Management commentary in 2Q’15 warned the continued rapid devaluation of the Brazilian Real might cause the firm to cut full-year guidance. The continued depreciation of the Real resulted in two guidance cuts; one in August (from $670m to $635m @ the midpoint, or ~5%), and another in October ($635m to $560m @ the midpoint, or ~12%). Aforementioned numbers are pre-Alent/OMG acquisitions.
Pro forma for all acquisitions, this led to net debt/adj EBITDA skyrocketing to ~7.3x incl. the Series B preferred. This also highlighted the mismatch between the Company’s sales exposure (~80% of sales are outside US) and its USD-denominated debt (which was ~70% of total debt at year-end 2015). Additionally, this decline in EBITDA also brought PAH dangerously close to breaching its incurrence covenants (~10% headroom to <4.5x gross first lien and 15%-20% headroom to <6.75x-7.00x total net leverage).
Guidance Cuts Not Driven By Deterioration In Underlying Businesses
Of the ~17% adj EBITDA guidance cut, ~5% (or $40m) was due to a change in the pre-season distribution strategy for NA ag which should return at enhanced margins as the cycle turns, while the remaining stemmed from Real depreciation. I was of the opinion that FX risks, particularly the Real, had been significantly overstated by the market as a result of a misunderstanding of how the working capital cycle works in ag.
Seasonally, the growing/harvesting seasons in Brazil dictates that working capital would accumulate for much of H1 ’15 (the first five months or so) and begin to release in the later months of the year. This is the reason why DSO metrics in the ag space tend to be ~120-150 days. The depreciation in the Real was largely concentrated in H2 ’15 – the USDBRL exchange rate jumped from 3 to 4 during those few months.
Therefore, the flaw in the bear argument with regards to pricing is as follows – it was not that PAH could not increase prices in a major way to offset currency depreciation. Instead, it was the mechanics of the ag working capital cycle which prevented them from doing so.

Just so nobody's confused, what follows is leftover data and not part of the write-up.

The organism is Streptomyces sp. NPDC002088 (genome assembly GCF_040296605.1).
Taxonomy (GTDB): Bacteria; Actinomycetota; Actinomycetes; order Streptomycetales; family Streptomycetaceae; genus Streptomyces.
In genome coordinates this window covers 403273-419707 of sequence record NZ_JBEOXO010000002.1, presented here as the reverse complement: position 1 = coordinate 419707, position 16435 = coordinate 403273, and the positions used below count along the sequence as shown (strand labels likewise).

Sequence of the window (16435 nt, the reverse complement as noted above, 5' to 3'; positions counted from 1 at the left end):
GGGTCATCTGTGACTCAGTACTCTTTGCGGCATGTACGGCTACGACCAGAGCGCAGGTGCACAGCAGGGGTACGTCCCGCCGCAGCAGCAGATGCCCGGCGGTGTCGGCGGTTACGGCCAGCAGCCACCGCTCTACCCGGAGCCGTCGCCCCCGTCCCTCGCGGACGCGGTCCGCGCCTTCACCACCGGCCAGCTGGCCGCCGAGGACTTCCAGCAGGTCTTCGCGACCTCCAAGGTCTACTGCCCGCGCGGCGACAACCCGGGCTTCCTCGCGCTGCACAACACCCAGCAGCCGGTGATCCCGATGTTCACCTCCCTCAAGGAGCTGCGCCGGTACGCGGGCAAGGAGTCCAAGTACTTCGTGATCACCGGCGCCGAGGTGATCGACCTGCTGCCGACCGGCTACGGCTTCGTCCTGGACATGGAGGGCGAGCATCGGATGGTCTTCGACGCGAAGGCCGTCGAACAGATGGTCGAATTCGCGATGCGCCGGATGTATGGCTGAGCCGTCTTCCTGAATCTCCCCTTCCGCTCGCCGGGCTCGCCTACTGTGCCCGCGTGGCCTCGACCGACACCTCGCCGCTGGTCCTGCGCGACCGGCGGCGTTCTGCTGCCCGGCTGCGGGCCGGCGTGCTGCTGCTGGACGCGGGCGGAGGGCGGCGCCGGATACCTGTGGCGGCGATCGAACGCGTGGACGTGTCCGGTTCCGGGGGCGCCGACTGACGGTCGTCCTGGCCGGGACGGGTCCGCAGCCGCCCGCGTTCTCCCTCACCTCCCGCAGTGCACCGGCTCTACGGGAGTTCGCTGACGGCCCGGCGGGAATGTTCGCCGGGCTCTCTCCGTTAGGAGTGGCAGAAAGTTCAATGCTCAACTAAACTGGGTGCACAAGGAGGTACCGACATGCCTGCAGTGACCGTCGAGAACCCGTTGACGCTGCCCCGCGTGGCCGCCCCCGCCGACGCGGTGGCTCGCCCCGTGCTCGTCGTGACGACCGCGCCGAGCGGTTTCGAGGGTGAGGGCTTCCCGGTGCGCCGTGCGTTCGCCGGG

As of 2Q-3Q’16, much of the Real-related reduction in EBITDA has been recovered as the Company’s implemented “catch-up” pricing initiatives for much of 1H’16. However, this improvement has been disguised due to increased integration-related corporate costs.
In my view, a repeat of the Real depreciation was highly unlikely given the confluence of events required, 1) 30%+ depreciation, 2) occurring largely in the second-half of the year, and 3) occurs over a period of 2-3 months making PAH unable to adjust pricing quick enough. Apart from the Real, the Company’s sales exposures are mainly in hard currencies, which are relatively less volatile than the Real and hence should present even less of a risk.
Mismatch In Sales Exposure & Currency Of Debt Denomination Correcting
In addition, the Company has also begun shifting its USD-denominated debt into EUR-denominated debt, reducing the risks associated with the mismatch between sales exposures and currency denomination of debt. On 7 December ’16, PAH repriced its debt, essentially shifted $425m in USD debt to EUR debt and also resulted in ~$15m in interest savings. The fact banks, in addition to the above, did not rewrite covenants to tighten up covenant leverage ratios also suggests significant lender support, which has persisted as the Company continues to reprice debt at lower interest rates.
Stable Underlying Businesses
The Company’s products are a small portion of its customers’ costs, but are essential to the performance/quality of their end-products. PAH’s businesses have the #1 or #2 market share position in each of their markets, suggesting dominant competitive positions. While anyone can open a chemical formulation plant, genuine replication would be costly. Entrants are guaranteed years of losses with low likelihood of ever achieving profitability.
In AgroSolutions (“Ag”), significant R&D budgets, technical & regulatory expertise, as well as a track record is required to convince large discovery-focused ag companies (Monsanto, Syngenta, etc) to license AIs. Long product registration approval processes, required maintenance of said registrations, sufficient scale to leverage retail distribution, end-user needs for support from technical personnel, the difficulty of convincing risk-averse farmers to switch products, and the need for continuous incremental innovation due to evolution, serve as further barriers to entry.